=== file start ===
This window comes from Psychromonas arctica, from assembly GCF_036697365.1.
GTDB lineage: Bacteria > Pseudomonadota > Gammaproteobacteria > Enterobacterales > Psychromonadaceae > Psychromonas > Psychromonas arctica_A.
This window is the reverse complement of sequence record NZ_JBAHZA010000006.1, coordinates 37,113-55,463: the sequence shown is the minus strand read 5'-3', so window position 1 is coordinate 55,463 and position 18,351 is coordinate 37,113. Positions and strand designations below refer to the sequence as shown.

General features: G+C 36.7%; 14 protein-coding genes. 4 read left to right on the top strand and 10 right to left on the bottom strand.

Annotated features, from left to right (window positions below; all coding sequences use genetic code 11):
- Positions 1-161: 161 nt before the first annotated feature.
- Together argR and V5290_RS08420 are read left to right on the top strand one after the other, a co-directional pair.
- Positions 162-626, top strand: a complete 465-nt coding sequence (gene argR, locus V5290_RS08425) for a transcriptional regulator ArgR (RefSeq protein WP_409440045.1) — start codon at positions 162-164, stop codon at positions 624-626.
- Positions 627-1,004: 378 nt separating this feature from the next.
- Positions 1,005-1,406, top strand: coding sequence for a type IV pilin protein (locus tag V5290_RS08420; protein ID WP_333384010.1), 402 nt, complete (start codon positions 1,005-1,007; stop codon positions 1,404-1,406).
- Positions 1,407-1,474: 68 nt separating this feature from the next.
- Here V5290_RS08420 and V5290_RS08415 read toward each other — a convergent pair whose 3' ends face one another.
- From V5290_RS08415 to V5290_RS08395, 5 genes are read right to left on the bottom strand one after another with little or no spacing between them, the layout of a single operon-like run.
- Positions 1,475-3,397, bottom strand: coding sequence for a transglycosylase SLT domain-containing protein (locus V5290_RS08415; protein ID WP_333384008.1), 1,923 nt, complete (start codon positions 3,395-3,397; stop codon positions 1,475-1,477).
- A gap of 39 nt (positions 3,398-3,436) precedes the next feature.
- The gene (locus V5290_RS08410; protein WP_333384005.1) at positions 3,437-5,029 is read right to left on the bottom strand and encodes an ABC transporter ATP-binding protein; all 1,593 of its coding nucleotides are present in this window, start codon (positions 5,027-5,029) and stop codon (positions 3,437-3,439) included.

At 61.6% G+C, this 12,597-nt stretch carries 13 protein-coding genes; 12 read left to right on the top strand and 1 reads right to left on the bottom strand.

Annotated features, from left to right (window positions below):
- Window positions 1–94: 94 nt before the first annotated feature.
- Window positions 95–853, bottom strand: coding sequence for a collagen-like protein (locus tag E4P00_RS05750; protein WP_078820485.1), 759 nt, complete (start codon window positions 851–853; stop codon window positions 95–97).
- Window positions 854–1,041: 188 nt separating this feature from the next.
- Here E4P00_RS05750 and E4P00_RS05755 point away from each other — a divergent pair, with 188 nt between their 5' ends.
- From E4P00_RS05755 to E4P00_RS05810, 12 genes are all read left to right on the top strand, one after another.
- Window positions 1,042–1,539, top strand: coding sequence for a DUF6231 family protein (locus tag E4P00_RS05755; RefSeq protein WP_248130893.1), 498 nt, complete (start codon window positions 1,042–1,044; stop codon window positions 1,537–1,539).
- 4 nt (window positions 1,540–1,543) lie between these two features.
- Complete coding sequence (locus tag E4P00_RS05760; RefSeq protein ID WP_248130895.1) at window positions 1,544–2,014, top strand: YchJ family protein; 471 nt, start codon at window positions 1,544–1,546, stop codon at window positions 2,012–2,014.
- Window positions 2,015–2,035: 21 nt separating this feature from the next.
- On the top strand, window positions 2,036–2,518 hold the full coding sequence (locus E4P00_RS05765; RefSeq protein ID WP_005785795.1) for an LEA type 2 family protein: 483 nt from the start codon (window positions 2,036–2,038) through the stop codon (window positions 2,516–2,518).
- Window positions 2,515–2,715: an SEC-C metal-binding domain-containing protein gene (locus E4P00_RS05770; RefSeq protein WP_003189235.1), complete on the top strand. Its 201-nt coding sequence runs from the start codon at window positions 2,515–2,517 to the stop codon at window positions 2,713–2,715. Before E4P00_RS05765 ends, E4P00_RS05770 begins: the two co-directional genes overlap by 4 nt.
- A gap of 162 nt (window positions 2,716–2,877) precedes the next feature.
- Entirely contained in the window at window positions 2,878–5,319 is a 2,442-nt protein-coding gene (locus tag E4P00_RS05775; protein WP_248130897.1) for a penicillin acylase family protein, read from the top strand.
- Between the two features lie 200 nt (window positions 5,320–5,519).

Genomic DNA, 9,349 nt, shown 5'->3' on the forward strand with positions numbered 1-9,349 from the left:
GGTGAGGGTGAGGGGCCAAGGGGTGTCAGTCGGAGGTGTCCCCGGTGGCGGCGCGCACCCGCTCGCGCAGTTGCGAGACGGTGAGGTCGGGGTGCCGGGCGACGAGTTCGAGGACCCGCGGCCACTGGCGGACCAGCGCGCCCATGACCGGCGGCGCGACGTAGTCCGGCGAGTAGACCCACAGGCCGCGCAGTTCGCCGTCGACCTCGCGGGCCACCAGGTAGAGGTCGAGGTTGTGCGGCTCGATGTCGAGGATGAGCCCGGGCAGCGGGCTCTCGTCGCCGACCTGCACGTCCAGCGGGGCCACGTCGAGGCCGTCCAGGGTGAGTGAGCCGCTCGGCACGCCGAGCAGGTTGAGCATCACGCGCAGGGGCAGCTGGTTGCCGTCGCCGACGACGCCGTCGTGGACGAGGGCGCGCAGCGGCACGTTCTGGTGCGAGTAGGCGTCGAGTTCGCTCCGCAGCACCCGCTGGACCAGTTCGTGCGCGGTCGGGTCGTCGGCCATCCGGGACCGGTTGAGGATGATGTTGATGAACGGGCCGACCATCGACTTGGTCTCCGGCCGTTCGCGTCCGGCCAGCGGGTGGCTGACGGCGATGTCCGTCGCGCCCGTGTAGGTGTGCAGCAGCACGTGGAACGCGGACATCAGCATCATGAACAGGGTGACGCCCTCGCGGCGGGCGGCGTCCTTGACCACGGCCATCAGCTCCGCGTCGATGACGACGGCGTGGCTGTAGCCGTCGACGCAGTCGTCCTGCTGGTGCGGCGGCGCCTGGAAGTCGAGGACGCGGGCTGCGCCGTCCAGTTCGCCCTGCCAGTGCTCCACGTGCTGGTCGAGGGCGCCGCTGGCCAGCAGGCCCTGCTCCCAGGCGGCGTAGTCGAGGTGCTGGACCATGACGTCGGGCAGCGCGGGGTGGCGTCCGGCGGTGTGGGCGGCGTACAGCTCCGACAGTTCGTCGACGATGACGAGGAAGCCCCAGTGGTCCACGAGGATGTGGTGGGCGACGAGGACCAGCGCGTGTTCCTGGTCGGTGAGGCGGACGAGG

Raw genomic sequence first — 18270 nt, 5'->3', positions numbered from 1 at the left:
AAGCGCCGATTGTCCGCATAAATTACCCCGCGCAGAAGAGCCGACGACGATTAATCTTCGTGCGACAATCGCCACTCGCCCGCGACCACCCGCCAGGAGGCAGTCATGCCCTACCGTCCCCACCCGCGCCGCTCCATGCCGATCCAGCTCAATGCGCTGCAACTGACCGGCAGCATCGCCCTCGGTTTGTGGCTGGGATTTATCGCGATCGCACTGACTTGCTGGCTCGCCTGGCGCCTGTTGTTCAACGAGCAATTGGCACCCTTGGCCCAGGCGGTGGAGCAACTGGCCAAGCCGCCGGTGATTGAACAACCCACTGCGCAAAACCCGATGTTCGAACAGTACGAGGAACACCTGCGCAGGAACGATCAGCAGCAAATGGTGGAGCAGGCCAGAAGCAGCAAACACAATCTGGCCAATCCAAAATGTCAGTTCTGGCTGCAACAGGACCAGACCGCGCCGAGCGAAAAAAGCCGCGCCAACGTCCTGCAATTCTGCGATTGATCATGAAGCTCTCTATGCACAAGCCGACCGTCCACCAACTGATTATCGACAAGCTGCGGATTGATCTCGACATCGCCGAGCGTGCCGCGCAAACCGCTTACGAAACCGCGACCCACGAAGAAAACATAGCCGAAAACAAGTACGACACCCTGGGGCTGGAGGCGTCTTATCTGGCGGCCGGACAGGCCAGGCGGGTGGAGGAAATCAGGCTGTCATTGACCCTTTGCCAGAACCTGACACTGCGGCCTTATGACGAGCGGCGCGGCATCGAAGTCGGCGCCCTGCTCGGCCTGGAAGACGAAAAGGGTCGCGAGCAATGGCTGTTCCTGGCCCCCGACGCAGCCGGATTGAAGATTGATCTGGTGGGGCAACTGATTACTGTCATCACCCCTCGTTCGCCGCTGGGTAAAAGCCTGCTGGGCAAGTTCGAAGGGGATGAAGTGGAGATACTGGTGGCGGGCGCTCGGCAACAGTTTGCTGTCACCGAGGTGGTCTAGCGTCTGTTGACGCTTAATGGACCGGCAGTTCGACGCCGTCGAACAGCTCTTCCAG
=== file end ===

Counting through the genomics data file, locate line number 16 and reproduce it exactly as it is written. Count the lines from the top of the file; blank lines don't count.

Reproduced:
- The gene (locus V5290_RS08410; protein WP_333384005.1) at positions 3,437-5,029 is read right to left on the bottom strand and encodes an ABC transporter ATP-binding protein; all 1,593 of its coding nucleotides are present in this window, start codon (positions 5,027-5,029) and stop codon (positions 3,437-3,439) included.